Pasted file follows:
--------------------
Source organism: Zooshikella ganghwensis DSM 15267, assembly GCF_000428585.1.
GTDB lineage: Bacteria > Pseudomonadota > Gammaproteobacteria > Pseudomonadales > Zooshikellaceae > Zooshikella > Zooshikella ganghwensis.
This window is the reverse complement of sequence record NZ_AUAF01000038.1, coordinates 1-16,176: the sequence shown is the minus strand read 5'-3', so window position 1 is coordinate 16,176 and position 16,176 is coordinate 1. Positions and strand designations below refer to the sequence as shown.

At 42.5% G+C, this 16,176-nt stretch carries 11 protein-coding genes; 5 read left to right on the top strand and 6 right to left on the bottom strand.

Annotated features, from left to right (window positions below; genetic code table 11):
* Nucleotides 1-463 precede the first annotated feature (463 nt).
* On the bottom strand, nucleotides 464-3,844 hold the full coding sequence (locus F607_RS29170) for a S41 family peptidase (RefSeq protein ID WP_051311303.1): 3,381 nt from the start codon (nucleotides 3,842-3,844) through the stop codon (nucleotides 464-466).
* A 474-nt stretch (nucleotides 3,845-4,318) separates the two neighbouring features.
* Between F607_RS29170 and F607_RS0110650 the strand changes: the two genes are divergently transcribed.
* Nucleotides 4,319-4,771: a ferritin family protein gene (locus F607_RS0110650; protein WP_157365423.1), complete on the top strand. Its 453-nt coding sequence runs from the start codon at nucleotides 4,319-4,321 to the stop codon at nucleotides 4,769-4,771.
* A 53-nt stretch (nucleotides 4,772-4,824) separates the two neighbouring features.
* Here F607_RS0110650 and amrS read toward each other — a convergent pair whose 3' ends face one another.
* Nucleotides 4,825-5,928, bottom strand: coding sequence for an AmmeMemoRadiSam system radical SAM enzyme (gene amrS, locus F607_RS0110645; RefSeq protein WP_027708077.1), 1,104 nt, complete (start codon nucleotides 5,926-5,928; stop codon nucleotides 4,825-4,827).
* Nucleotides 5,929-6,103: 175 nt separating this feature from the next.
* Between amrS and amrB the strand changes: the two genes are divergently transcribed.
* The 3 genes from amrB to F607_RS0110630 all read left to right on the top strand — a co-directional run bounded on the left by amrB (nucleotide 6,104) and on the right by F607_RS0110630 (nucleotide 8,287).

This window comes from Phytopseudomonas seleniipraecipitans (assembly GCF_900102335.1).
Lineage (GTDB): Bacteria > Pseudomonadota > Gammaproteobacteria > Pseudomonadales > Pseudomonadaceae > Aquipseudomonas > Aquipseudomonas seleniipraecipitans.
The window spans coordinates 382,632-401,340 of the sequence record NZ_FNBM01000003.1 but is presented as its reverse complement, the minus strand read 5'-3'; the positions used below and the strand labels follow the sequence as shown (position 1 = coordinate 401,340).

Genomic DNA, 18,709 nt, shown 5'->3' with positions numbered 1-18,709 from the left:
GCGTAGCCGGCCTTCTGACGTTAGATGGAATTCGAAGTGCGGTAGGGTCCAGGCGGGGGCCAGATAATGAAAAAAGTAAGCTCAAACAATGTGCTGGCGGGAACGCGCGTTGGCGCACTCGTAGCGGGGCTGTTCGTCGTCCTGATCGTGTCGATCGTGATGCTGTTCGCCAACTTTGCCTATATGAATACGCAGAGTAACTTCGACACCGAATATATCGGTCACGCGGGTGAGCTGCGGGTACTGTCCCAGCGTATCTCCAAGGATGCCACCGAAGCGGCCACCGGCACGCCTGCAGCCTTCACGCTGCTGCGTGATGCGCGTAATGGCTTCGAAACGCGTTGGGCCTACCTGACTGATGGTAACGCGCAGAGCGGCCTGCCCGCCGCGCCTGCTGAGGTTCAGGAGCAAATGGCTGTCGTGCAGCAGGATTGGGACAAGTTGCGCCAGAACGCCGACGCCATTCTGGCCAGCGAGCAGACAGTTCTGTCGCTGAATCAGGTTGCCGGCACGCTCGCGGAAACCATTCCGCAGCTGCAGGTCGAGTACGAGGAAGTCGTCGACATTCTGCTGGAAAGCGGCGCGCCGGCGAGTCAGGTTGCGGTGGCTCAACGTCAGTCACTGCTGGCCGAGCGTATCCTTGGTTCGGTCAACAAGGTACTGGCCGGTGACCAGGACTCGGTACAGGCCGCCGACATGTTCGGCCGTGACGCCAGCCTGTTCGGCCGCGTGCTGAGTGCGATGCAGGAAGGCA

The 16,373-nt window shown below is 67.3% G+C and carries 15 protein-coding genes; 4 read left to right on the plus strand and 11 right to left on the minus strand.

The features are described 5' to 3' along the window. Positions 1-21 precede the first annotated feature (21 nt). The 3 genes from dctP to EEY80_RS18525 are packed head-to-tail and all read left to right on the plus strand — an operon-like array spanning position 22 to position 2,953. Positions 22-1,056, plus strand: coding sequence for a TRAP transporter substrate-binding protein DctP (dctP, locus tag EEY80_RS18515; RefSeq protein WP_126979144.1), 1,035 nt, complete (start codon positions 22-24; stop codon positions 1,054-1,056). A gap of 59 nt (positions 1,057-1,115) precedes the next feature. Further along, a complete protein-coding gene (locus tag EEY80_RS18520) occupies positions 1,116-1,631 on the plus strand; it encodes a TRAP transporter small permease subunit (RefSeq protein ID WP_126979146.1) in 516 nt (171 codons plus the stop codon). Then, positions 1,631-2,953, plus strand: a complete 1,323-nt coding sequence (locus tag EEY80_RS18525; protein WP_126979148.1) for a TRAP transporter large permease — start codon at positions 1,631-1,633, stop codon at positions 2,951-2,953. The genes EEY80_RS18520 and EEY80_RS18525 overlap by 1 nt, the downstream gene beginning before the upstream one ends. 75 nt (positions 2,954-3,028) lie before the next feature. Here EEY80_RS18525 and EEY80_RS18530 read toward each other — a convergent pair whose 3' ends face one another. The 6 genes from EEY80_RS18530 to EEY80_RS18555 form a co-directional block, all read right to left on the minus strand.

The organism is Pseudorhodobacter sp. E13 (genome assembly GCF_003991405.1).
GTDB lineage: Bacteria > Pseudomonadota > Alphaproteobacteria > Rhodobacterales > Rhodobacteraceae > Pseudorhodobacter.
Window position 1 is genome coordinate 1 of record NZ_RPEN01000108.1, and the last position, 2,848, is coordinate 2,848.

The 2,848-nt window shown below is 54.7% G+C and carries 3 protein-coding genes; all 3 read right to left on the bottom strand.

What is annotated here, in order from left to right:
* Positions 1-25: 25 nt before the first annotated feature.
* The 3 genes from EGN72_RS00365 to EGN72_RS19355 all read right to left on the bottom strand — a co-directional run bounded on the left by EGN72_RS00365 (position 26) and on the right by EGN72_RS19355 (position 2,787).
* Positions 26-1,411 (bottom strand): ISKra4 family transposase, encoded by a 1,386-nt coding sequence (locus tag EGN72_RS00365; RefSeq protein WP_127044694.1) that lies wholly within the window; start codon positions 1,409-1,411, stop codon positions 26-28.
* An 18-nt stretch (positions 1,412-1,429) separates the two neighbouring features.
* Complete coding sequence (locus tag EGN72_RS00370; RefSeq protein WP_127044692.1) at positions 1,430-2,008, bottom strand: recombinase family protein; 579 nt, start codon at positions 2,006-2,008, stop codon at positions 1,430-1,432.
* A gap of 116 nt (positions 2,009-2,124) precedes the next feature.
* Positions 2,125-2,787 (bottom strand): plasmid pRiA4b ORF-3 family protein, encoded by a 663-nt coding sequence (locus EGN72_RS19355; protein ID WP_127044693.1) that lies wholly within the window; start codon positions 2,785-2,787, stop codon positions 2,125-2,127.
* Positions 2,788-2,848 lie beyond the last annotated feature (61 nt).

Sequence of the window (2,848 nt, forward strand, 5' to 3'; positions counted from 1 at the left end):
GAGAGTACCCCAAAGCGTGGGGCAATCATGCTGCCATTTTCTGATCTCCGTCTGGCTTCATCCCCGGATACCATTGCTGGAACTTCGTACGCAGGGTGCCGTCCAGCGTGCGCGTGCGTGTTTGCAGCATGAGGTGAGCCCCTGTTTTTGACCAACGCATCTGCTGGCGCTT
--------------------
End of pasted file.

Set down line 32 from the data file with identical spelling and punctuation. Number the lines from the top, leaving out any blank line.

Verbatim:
* An 18-nt stretch (positions 1,412-1,429) separates the two neighbouring features.